Dolphin Kick, the 5th Stroke, matters. Learn how to dolphin kick faster…on your back.
Like any other technical skill, underwater kicking, also known as the 5th Stroke, requires focus and attention in each and every workout.
Michael Phelps uses this technique. The dolphin kick freestyle was also used by Olympic Champion Michael Klim from Australia, in the final meters of his leadoff 100m freestyle on the relay at the 2000 Olympic Games.
World Champion Junya Koga shows us both the incorrect and correct feet positioning while Gary Hall Sr. explains why correct feet positioning matters in the start, launch and entry.
Roland Schoeman shows us how kicking with an alignment board and dmc snap snorkel can both allow the undulation the body needs in the fifth stroke while remaining as streamlined on the surface as possible.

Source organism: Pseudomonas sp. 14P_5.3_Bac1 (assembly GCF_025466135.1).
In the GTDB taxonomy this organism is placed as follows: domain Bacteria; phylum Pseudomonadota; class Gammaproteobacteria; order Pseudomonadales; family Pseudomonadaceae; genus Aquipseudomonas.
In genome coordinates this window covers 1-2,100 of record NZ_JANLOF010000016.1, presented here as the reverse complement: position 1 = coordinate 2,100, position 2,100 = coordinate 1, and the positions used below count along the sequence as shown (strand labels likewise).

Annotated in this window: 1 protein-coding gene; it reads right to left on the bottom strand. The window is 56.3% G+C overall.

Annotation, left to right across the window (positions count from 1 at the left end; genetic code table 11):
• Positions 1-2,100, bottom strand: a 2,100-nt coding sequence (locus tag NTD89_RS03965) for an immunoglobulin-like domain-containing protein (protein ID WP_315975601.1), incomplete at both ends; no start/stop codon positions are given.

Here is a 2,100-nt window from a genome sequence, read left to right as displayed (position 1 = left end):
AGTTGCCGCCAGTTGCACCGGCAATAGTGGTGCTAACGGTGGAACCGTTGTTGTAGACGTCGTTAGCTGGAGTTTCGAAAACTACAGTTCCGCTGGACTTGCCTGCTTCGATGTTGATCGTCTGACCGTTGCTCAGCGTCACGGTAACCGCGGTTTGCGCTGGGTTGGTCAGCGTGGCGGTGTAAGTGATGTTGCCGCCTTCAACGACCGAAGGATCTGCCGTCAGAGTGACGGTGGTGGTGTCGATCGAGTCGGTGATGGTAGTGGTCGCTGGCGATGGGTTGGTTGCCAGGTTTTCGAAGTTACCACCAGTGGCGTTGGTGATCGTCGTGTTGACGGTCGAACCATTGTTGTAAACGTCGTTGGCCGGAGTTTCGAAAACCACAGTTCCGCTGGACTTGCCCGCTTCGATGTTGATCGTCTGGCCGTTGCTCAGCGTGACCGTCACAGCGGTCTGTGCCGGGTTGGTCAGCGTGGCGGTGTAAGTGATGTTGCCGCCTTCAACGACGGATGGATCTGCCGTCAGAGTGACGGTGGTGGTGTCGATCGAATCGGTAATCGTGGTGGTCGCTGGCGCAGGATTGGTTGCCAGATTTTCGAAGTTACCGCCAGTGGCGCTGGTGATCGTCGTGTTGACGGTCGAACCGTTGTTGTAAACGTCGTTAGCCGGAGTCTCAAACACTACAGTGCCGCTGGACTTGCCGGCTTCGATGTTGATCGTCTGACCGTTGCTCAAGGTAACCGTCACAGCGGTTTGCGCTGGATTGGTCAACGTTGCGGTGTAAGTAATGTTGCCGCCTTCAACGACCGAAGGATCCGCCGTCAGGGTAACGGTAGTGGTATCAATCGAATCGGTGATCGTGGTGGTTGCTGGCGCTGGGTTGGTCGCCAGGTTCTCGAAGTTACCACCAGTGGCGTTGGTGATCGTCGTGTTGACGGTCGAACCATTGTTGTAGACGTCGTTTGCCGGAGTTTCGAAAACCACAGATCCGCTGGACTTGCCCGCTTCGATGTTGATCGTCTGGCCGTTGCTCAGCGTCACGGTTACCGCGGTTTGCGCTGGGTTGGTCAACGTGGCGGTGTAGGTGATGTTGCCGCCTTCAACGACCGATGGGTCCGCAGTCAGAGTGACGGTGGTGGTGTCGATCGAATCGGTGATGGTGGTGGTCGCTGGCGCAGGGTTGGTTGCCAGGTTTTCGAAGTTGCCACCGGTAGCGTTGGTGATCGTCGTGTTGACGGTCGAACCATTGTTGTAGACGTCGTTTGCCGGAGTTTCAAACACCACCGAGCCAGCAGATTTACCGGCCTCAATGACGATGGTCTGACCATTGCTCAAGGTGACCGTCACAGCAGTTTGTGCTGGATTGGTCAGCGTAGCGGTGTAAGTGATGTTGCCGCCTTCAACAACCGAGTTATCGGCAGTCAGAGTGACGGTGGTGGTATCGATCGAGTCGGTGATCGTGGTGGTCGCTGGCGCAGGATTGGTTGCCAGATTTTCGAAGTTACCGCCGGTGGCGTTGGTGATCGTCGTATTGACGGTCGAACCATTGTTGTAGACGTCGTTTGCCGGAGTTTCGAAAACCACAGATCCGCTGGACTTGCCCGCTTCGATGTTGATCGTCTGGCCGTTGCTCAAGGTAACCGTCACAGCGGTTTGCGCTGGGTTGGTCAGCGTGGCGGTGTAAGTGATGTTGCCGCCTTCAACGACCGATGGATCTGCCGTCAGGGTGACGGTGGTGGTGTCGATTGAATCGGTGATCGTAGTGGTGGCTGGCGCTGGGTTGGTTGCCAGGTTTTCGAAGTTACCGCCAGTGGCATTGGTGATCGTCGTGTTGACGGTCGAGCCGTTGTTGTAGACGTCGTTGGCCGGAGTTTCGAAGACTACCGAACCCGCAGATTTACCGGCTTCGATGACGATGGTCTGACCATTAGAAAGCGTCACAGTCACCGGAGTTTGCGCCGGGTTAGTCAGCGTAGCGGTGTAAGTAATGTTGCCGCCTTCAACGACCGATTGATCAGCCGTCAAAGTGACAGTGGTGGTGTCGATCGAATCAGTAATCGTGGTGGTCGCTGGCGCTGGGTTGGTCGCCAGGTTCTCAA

Underwater dolphin kicks can account for up to 60% of a race (in yards). There is a reason why swimmers are limited to 15 yards/meters of underwater dolphin kicks: they are faster than swimming on the water’s surface.
Gary Hall Sr.: “What happens between the time the feet leave the wall and the breakout is the most controversial and variable part of the freestyle flip turn. It is also when the most time is either gained or lost.”
The FINIS Positive Drive Fin adds speed to dolphin and flutter motions, and it also allows the swimmer to generate power safely through the breaststroke kick.
Bob Gillett, the co-designer of the FINIS Foil Monofin, describes what makes this monofin so good…
Leading up to the 1988 Olympics, a 5’10” tall, 155 pound backstroker invented the Blast-off, dolphin-kicking nearly 50 meters underwater…forever changing the sport of swimming. (Photo Courtesy: ©Tim Binning/TheSwimPictures.com)